An auto insurance quote is an estimate of how much your auto insurance premium will be. Auto insurance quotes are usually free and you can get multiple quotes online in order to compare insurers.
Updated May 13, 2020|6 min read
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When shopping for insurance, an insurer will give you an auto insurance quote, which is the estimated rate that your auto insurance would cost if you bought a policy from them
Auto insurance quotes are free and you can get multiple quotes online or through an independent insurance broker
Factors like how much coverage you need, what discounts you qualify for, the make and model of your car, and your driving history will all go into calculating your insurance quote
You should shop around and get quotes from different car insurance companies before purchasing a policy. Shopping around is the most reliable way to find affordable car insurance
Car insurance is financial protection in case you get into a car accident and damage someone else’s vehicle or cause them injury. An auto policy can also cover you if your car gets damaged in an accident or by another covered peril, like falling objects, fire, or lightning.
Though it's a necessary and valuable form of protection, buying auto insurance can be confusing when you first start shopping for a policy. Collision and comprehensive. Liability insurance and PIP. Deductible and premium. And those three numbers at the top of the page — just what do they mean?
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Letting some of those complexities get in the way can deter you from finding the best and most affordable policy for your needs. But when you’re fluent in reading an auto insurance quote, you’ll know exactly how much coverage you’ll get, and how much it’ll cost you, taking the guesswork out of finding a better insurance package.
Before you get behind the wheel, it’s important you understand all the aspects of your auto insurance quote.
In this article:
A car insurance quote is the estimated amount your car insurance will cost and what goes into that amount. The quote factors in a number of variables:
How much coverage you’ll need
Personal characteristics about you, including driving history and age. See more below.
What components of car insurance you need, including option ones like collision and comprehensive insurance.
Your auto insurance quote is only an estimate of how much your insurance premium will be. The actual cost of your premiums may change when you buy your policy, especially if you have omitted any facts, like previous driving violations.
When you go through the quote process, insurers provide you with a few different quote options to show how much it would cost if you bought different amounts of auto insurance coverage. For example, you might get a bare bones quote that shows how much a policy would cost if you only bought a minimal amount of coverage, a standard quote, which shows how much it would cost to have a typical auto insurance policy, and a premium option that shows how much your policy would be if you were to buy the highest level of coverage.
Getting an auto insurance quote also allows you to see how adding or subtracting certain types of coverage would affect the price of your auto insurance — we’ll explain more about the different parts of an auto insurance policy later on.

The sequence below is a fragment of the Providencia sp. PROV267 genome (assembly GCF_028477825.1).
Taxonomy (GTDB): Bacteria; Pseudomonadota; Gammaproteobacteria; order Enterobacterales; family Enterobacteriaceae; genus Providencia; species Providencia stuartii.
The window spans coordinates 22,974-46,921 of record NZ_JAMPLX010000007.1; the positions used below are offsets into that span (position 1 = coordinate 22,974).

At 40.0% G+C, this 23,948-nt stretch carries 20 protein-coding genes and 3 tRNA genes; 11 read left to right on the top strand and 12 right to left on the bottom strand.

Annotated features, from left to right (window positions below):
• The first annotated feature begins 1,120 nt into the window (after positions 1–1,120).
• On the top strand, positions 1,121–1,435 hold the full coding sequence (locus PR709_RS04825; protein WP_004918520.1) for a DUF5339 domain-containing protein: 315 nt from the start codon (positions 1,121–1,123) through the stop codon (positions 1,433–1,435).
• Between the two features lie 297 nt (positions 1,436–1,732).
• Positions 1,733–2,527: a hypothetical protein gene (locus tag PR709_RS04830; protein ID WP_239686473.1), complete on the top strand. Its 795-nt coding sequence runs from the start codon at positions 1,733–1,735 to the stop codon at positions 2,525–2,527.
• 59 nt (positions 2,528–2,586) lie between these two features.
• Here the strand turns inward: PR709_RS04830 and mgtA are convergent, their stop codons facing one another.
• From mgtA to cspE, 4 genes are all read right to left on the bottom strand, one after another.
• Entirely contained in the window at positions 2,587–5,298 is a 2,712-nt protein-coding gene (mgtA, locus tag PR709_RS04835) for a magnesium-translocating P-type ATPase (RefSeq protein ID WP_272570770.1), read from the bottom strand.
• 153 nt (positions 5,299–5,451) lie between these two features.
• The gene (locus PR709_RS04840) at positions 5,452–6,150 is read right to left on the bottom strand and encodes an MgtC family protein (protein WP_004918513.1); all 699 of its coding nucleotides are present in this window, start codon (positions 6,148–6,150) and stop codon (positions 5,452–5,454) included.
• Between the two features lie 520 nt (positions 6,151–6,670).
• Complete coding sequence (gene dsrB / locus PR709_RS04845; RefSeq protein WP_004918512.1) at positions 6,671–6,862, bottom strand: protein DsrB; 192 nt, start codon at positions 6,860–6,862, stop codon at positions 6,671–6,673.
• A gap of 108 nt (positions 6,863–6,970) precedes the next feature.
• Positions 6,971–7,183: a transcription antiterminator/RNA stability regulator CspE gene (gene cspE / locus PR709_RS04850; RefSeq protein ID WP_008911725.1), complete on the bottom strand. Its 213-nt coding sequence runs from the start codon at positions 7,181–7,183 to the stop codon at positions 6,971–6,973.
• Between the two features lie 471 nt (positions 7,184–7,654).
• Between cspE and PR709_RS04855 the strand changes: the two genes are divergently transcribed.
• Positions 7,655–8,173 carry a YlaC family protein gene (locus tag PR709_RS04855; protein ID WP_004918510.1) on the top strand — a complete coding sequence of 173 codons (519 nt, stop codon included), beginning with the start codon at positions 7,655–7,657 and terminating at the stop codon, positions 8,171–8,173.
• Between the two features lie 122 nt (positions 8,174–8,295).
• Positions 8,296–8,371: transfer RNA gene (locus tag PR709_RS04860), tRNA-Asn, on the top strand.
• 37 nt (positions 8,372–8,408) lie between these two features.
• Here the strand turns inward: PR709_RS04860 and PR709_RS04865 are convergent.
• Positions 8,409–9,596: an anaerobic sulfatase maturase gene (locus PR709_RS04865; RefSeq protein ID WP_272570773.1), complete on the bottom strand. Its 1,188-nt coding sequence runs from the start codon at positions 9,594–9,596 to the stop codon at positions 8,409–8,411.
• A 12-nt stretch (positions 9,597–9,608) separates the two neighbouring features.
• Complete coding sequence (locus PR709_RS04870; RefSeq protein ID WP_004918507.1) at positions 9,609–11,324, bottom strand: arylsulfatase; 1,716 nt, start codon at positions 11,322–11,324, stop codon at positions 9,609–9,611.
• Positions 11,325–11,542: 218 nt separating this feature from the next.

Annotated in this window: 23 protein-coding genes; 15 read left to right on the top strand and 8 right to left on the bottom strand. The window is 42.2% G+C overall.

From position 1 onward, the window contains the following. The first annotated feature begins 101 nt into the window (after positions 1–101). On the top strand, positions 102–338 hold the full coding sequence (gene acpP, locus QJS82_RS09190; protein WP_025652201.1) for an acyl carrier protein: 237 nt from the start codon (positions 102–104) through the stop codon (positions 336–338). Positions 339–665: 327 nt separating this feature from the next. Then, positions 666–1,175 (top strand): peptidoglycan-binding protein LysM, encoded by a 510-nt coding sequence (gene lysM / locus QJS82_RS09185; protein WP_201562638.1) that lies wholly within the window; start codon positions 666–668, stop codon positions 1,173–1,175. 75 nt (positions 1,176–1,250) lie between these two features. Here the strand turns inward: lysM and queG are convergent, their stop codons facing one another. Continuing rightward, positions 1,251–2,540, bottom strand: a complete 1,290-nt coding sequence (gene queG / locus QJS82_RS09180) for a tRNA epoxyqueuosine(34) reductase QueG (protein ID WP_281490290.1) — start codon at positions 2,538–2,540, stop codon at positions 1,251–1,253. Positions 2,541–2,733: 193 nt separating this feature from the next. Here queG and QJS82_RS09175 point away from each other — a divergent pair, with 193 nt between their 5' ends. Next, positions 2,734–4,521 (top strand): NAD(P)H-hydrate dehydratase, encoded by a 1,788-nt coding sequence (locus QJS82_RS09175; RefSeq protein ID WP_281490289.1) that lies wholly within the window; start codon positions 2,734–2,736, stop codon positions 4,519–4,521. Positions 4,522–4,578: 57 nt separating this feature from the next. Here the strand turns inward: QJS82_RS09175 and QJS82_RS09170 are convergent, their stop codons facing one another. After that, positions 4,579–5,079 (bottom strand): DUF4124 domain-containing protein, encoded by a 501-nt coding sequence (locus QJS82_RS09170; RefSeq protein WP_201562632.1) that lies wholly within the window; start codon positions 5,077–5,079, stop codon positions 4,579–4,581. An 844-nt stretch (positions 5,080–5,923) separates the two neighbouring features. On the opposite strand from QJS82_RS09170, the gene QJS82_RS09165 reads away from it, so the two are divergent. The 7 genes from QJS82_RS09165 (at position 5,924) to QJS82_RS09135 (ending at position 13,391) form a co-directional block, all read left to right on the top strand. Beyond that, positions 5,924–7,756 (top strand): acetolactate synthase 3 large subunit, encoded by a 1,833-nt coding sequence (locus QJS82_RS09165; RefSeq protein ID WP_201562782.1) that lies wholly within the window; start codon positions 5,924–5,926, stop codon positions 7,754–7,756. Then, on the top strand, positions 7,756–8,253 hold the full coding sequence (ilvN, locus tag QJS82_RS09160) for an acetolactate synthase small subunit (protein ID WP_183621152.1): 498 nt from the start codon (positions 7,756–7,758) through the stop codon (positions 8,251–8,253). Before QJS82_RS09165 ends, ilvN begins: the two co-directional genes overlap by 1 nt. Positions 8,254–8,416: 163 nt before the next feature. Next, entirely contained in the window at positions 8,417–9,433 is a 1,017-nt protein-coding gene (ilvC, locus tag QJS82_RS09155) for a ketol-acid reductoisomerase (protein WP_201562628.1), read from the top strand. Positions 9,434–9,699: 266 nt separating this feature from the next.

The process of getting an auto insurance quote is relatively simple and you can easily get multiple quotes from a few different insurance companies online. Or you can work with an independent broker who can show you multiple quotes from different companies with just one application. A broker can also help you compare coverage options and make sure you’re choosing the best policy for your needs.
Auto insurance quotes are free because insurance companies want you to purchase a policy with them. Most insurers have instant quote tools on their websites. When getting a quote, you should be prepared to provide the insurance company with some information about yourself and your vehicle, including:
Whether or not you have a current auto insurance policy
Your name, date of birth, marital status, and gender
How long you’ve lived at your home and if you rent or own it
Below are details you will need to provide about your vehicle:
Vehicles you have at your current address
The year, make and model of your vehicle
Your vehicle identification number (VIN)
If you own, lease, or finance your car
What year you purchased your vehicle
You will also need to provide details about your household, like how many licensed drivers are in your family. Finally, you will be polled a few questions to see if you qualify for any discounts. The insurance company will then use all these details to calculate a quote. They will either generate an instant quote, email you the quote, call you over the phone, or direct you to a broker.
When you get an auto insurance quote, you’ll be shown the different policies and you’ll choose the types of coverage you want your auto policy to contain. You will also choose how much coverage you want.
You have the option to purchase as much insurance in each of the various components of car insurance coverage as you want. Although there are state minimums for some areas of coverage, like liability and personal injury protection, other components are entirely optional. A "full coverage" auto insurance policy refers to policies that include a mix of the different components of auto insurance coverage.
Knowing how much coverage you need in each type can get you a more accurate quote and save you money both in the premiums you pay for a given amount of coverage and when you’re in a car accident and liable for damages. Below is an example of the components of a “full coverage” auto policy.
|Coverage Type||What It Does|
|Bodily injury liability||The part of your liability coverage that pays for medical bills if you've injured someone in an accident|